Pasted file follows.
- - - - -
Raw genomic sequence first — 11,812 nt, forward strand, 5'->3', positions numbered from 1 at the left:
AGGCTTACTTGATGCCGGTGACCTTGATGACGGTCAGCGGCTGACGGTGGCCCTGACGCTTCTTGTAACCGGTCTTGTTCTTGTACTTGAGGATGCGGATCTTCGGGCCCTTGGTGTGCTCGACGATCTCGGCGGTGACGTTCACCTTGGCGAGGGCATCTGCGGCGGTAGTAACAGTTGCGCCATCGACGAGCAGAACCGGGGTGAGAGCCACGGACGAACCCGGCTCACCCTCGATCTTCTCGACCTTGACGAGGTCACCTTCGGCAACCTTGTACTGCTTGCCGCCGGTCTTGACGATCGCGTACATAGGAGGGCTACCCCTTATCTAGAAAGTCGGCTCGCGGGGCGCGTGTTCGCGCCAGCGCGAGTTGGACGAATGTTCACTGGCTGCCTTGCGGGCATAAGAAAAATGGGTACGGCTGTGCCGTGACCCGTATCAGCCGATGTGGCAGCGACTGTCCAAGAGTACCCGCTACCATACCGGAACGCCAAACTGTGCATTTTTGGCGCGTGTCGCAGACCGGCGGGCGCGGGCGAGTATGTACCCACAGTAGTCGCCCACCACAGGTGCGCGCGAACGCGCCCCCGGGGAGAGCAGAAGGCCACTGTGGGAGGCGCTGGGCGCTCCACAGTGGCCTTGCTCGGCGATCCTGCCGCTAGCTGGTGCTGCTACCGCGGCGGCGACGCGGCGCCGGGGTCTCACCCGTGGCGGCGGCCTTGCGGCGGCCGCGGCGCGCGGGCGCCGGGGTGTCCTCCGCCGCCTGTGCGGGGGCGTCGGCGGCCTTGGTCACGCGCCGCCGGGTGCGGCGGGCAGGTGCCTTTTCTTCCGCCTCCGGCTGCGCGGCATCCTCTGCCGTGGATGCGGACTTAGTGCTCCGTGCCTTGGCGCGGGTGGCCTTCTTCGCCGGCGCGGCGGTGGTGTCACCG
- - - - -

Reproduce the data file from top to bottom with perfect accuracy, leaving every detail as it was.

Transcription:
Raw genomic sequence first — 11,812 nt, forward strand, 5'->3', positions numbered from 1 at the left:
AGGCTTACTTGATGCCGGTGACCTTGATGACGGTCAGCGGCTGACGGTGGCCCTGACGCTTCTTGTAACCGGTCTTGTTCTTGTACTTGAGGATGCGGATCTTCGGGCCCTTGGTGTGCTCGACGATCTCGGCGGTGACGTTCACCTTGGCGAGGGCATCTGCGGCGGTAGTAACAGTTGCGCCATCGACGAGCAGAACCGGGGTGAGAGCCACGGACGAACCCGGCTCACCCTCGATCTTCTCGACCTTGACGAGGTCACCTTCGGCAACCTTGTACTGCTTGCCGCCGGTCTTGACGATCGCGTACATAGGAGGGCTACCCCTTATCTAGAAAGTCGGCTCGCGGGGCGCGTGTTCGCGCCAGCGCGAGTTGGACGAATGTTCACTGGCTGCCTTGCGGGCATAAGAAAAATGGGTACGGCTGTGCCGTGACCCGTATCAGCCGATGTGGCAGCGACTGTCCAAGAGTACCCGCTACCATACCGGAACGCCAAACTGTGCATTTTTGGCGCGTGTCGCAGACCGGCGGGCGCGGGCGAGTATGTACCCACAGTAGTCGCCCACCACAGGTGCGCGCGAACGCGCCCCCGGGGAGAGCAGAAGGCCACTGTGGGAGGCGCTGGGCGCTCCACAGTGGCCTTGCTCGGCGATCCTGCCGCTAGCTGGTGCTGCTACCGCGGCGGCGACGCGGCGCCGGGGTCTCACCCGTGGCGGCGGCCTTGCGGCGGCCGCGGCGCGCGGGCGCCGGGGTGTCCTCCGCCGCCTGTGCGGGGGCGTCGGCGGCCTTGGTCACGCGCCGCCGGGTGCGGCGGGCAGGTGCCTTTTCTTCCGCCTCCGGCTGCGCGGCATCCTCTGCCGTGGATGCGGACTTAGTGCTCCGTGCCTTGGCGCGGGTGGCCTTCTTCGCCGGCGCGGCGGTGGTGTCACCG